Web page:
Jonah Hex #50
Jonah Hex, both the man and the book, are an enigma. As for the latter, this title is made up almost entirely of "done in one" stories, with the exception of one or two longer arcs. I started reading the current series with issue #1 and loved it. After reading so many comics that attempt to tell a two or three issue story over the course of six months, this felt like a breath of fresh air.
Unfortunately, the feeling did not last. After twenty issues or so, the format started to feel a bit tired. The stories certainly did not decline in quality, but the title lacked some of the epic feel of the great westerns when all the stories concluded in the course of 22 pages. I eventually dropped the title, reluctantly, because I did not feel that I was getting anything new.
Now we turn to the complications of Jonah Hex the man, which underlies this story. The story begins with a brutal encounter between a group of bounties, Hex, and his sometimes lover, Tallulah Black. We then get a rare tender moment between Hex and Black. Black flees the next day, and Hex falls right back into old patterns, taking a job to bring in fifty bounties.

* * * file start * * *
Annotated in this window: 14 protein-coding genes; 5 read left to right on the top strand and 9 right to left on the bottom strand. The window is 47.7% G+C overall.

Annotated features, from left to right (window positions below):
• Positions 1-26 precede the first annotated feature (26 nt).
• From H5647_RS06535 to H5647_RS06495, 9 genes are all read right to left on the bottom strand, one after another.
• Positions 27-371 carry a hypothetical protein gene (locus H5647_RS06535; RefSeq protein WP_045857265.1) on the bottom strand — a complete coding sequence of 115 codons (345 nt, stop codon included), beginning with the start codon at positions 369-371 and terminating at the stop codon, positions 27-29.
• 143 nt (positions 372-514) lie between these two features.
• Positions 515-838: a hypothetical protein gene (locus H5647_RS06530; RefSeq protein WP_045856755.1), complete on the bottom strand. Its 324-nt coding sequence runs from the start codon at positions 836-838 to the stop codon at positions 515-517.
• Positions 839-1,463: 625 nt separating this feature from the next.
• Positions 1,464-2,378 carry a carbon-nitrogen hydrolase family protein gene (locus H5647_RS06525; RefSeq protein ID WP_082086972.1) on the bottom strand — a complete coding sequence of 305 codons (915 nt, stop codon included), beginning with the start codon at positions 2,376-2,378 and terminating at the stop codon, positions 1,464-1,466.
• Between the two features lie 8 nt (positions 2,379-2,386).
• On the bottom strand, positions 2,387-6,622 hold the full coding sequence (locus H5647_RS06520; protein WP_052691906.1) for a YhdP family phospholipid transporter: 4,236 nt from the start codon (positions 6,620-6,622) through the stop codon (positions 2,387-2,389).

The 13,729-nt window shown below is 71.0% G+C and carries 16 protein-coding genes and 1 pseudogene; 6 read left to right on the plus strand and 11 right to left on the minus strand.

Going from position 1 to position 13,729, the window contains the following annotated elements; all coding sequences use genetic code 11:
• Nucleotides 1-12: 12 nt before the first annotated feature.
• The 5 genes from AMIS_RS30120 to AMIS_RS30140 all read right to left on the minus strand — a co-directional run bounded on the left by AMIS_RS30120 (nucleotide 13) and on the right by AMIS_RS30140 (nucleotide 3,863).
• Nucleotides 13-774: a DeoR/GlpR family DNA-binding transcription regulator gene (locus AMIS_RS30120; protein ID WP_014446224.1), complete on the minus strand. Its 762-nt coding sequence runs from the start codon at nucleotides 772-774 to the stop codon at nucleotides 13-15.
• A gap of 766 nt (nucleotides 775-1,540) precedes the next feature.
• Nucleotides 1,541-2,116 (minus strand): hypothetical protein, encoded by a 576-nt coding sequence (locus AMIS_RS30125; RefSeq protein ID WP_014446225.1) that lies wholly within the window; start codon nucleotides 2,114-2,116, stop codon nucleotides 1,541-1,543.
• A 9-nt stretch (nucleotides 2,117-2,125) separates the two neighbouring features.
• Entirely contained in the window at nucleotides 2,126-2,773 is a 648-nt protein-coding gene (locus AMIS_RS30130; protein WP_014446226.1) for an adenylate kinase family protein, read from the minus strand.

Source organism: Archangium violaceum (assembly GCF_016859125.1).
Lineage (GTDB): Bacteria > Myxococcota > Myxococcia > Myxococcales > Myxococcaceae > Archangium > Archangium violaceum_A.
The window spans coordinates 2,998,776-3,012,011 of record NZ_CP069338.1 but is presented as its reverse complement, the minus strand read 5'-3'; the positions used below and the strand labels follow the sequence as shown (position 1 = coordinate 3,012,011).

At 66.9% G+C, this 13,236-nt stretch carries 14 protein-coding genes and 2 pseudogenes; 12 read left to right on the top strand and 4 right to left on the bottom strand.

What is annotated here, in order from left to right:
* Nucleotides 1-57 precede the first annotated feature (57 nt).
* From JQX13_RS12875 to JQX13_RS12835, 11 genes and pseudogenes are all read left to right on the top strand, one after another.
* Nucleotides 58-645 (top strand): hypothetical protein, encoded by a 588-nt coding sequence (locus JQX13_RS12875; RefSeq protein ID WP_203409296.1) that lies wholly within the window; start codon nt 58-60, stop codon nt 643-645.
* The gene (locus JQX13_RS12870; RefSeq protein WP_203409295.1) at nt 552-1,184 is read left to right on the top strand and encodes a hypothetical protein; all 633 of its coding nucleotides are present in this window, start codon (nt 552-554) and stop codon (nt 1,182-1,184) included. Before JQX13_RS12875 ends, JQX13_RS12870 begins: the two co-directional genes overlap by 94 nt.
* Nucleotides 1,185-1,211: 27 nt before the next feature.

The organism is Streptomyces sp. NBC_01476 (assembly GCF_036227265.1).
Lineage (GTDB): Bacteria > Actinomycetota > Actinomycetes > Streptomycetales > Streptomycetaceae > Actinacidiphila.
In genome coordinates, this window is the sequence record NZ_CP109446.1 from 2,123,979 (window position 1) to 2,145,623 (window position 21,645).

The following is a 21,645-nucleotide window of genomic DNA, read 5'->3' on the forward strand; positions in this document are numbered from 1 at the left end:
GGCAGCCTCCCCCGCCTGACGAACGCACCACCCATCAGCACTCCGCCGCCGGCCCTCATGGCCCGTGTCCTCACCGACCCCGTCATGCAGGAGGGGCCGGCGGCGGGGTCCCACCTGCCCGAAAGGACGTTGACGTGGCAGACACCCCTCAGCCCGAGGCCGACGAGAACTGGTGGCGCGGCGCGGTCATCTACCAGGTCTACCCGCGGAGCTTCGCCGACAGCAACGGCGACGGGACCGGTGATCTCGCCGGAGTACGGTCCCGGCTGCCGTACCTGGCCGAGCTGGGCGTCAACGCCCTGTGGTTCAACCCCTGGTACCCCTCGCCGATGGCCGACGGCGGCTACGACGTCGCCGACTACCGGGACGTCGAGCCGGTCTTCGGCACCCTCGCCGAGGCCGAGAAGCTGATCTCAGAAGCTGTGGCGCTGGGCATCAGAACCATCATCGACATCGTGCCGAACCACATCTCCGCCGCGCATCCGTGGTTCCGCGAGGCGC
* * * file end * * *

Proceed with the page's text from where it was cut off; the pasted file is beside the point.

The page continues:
Meanwhile, we find out that Black is pregnant with Hex's baby, and has opted to give up the bounty hunting life to raise her child in peace. These scenes are contrasted by scenes of Hex brutally taking down his fifty bounties, including a priest that he drags out in the middle of a church service. Hex's actions eventually catch up to him, as the remaining bounties decide to band together in the very town where Black resides.
This story is an excellent example of the inherent tragedy in Hex's life. Underneath his grim exterior, Hex is ultimately a good man. His sense of honor earned him his disfigurement, and anything good that comes into his life eventually turns sour, usually because of his inherent sense of right and wrong. Here, Hex allows himself to open up to a person, which ultimately leads to betrayal and tragedy. At the same time, it is hard not to think that Black was right not to tell Hex about his daughter. Hex lives and breathes trouble, and even without trying he inadvertently led to his daughter's death. Still, despite the pain of this tragedy, Hex remains a decent person. He gets his revenge on the person who ultimately killed his daughter, and gives some closure to Black despite her betrayal. One wonders if Hex's declaration that it is over between him and Black was less to shield himself and more to protect her from the life he leads.
Darwyn Cooke was, as always, brilliant, although he is far from my favorite artist on this title. His pencils are beautiful, but they lack some of the grittiness that should be inherent to this sort of title. Still, Cooke is hard to beat.
This was a great issue, and may have been enough alone to get me back on the Jonah Hex bandwagon. At the very least, I will pick up one or two trades of the issues I do not already have.